5. Add ¾ cup warm broth to risotto and stir gently and constantly until risotto becomes creamy, about 3 minutes. Stir in Parmesan and spinach. Remove pot from heat, cover, and let stand for 5 minutes.

6. Meanwhile, remove and discard skin and bones from chicken, and shred meat into bite-size pieces. Gently stir shredded chicken, remaining 2 tablespoons butter, lemon juice, parsley, and chives into risotto. Season with salt and pepper to taste. If desired, add up to ½ cup additional broth to loosen texture of risotto.

Step-by-Step

Secrets to Almost Hands-Free Risotto

In the traditional approach to risotto, near-constant stirring for 25 minutes accomplishes two things: It maximizes the release of starch from the rice, for a creamier sauce, and it ensures that the whole pot cooks evenly. Here’s how we achieved the same goals, with just a few minutes of stirring.

1. ADD LOTS OF LIQUID

Once it starts bubbling, a full 5 cups of liquid added at the start of cooking agitates the rice grains much like stirring, accelerating the release of creamy starch.

2. PUT A LID ON IT

A lid, coupled with the heavy-bottomed Dutch oven and low heat, helps to distribute the heat as evenly as stirring, so every grain is as tender as the next.

3. STIR, THEN REST

A brief stir followed by a five-minute rest provides additional insurance that the rice will be perfectly al dente, from the top of the pot to the bottom.

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JC
JOHN C.
16 days

Absolutely the best chicken ever, even the breast meat was moist! It's the only way I'll cook a whole chicken again. Simple, easy, quick, no mess - perfect every time. I've used both stainless steel and cast iron pans. great and easy technique for “roasted” chicken. I will say there were no pan juices, just fat in the skillet. Will add to the recipe rotation. Good for family and company dinners too. I've done this using a rimmed sheet pan instead of a skillet and put veggies and potatoes around the chicken for a one-pan meal. Broccoli gets nicely browned and yummy!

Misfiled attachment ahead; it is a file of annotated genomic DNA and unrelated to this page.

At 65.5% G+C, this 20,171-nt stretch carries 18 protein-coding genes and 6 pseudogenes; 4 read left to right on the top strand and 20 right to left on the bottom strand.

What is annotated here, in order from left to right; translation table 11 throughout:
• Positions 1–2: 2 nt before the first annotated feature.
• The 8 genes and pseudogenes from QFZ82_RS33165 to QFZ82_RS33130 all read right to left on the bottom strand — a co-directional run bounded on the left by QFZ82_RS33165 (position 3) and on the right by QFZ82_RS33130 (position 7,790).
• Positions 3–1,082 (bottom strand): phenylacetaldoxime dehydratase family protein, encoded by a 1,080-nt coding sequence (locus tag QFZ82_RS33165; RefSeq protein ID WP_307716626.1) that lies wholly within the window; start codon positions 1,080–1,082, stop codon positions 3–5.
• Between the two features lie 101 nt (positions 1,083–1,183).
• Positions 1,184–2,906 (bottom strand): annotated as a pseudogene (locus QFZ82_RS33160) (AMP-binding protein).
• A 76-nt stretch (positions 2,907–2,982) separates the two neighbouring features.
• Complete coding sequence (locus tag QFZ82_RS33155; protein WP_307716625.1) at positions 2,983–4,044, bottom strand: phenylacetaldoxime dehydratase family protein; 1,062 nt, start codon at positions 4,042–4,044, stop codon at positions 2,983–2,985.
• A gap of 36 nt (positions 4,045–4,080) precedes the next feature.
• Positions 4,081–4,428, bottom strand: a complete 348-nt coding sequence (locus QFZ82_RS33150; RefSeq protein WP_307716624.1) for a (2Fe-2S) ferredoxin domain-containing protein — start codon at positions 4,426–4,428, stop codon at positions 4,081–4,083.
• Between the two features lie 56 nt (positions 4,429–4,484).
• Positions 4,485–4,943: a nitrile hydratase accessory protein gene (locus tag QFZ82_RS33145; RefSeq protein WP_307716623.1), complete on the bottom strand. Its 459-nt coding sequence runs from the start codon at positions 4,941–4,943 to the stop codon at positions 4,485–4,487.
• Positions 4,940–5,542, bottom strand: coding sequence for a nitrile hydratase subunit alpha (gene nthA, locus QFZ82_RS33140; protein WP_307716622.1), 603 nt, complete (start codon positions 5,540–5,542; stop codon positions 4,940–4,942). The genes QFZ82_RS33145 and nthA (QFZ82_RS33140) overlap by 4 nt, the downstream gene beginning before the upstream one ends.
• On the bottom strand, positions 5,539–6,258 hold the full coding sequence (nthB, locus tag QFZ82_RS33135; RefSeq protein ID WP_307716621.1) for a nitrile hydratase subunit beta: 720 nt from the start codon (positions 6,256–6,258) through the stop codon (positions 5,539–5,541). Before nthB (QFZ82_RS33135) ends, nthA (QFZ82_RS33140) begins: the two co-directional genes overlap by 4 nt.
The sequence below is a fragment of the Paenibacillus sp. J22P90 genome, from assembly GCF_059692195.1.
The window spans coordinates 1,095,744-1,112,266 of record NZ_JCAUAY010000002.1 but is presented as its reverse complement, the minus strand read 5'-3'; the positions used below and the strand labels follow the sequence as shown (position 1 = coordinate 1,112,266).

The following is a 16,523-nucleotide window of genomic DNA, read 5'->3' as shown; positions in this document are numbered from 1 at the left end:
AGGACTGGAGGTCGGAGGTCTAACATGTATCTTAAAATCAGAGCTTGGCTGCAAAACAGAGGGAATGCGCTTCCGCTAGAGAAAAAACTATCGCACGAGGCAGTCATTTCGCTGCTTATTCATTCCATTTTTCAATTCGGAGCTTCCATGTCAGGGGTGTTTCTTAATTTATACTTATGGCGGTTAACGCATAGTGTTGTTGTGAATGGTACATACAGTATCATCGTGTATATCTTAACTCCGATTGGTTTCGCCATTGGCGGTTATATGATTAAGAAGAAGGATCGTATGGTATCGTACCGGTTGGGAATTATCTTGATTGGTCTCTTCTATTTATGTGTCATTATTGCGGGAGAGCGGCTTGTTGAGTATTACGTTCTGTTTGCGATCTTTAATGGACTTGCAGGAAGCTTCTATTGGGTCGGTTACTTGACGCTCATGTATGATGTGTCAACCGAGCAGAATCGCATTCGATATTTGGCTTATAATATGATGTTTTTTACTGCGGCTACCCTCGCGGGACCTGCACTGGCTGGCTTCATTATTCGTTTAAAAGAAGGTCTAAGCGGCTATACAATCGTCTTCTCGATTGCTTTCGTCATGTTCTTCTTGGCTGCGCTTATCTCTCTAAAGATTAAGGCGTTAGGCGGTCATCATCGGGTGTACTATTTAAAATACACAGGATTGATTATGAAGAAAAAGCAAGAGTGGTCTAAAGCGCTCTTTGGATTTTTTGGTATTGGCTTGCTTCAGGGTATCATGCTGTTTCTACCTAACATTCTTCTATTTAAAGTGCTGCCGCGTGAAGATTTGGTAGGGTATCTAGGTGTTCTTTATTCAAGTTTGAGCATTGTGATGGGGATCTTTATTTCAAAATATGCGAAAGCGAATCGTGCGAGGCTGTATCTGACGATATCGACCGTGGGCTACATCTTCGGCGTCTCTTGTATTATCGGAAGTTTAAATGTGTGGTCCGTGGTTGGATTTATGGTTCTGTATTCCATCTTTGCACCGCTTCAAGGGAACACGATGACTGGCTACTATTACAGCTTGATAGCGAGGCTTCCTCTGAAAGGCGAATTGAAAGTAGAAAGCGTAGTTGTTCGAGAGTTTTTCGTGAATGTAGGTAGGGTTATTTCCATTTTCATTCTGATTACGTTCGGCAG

Absolutely the best chicken ever, even the breast meat was moist! It's the only way I'll cook a whole chicken again. Simple, easy, quick, no mess - perfect every time. I've used both stainless steel and cast iron pans. great and easy technique for “roasted” chicken. I will say there were no pan juices, just fat in the skillet. Will add to the recipe rotation. Good for family and company dinners too.

MD
MILES D.
JOHN C.
9 days

Amazed this recipe works out as well as it does. Would not have thought that the amount of time under the broiler would have produced a very juicy and favorable chicken with a very crispy crust. Used my 12" Lodge Cast Iron skillet (which can withstand 1000 degree temps to respond to those who wondered if it would work) and it turned out great. A "make again" as my family rates things. This is a great recipe, and I will definitely make it again. My butcher gladly butterflied the chicken for me, therefore I found it to be a fast and easy prep. I used my cast iron skillet- marvellous!

CM
CHARLES M.
11 days

John, wasn't it just amazing chicken? So much better than your typical oven baked chicken and on par if not better than gas or even charcoal grilled. It gets that smokey charcoal tasted and overnight koshering definitely helps, something I do when time permits. First-time I've pierced a whole chicken minus the times I make jerk chicken on the grill. Yup, the cast iron was not an issue.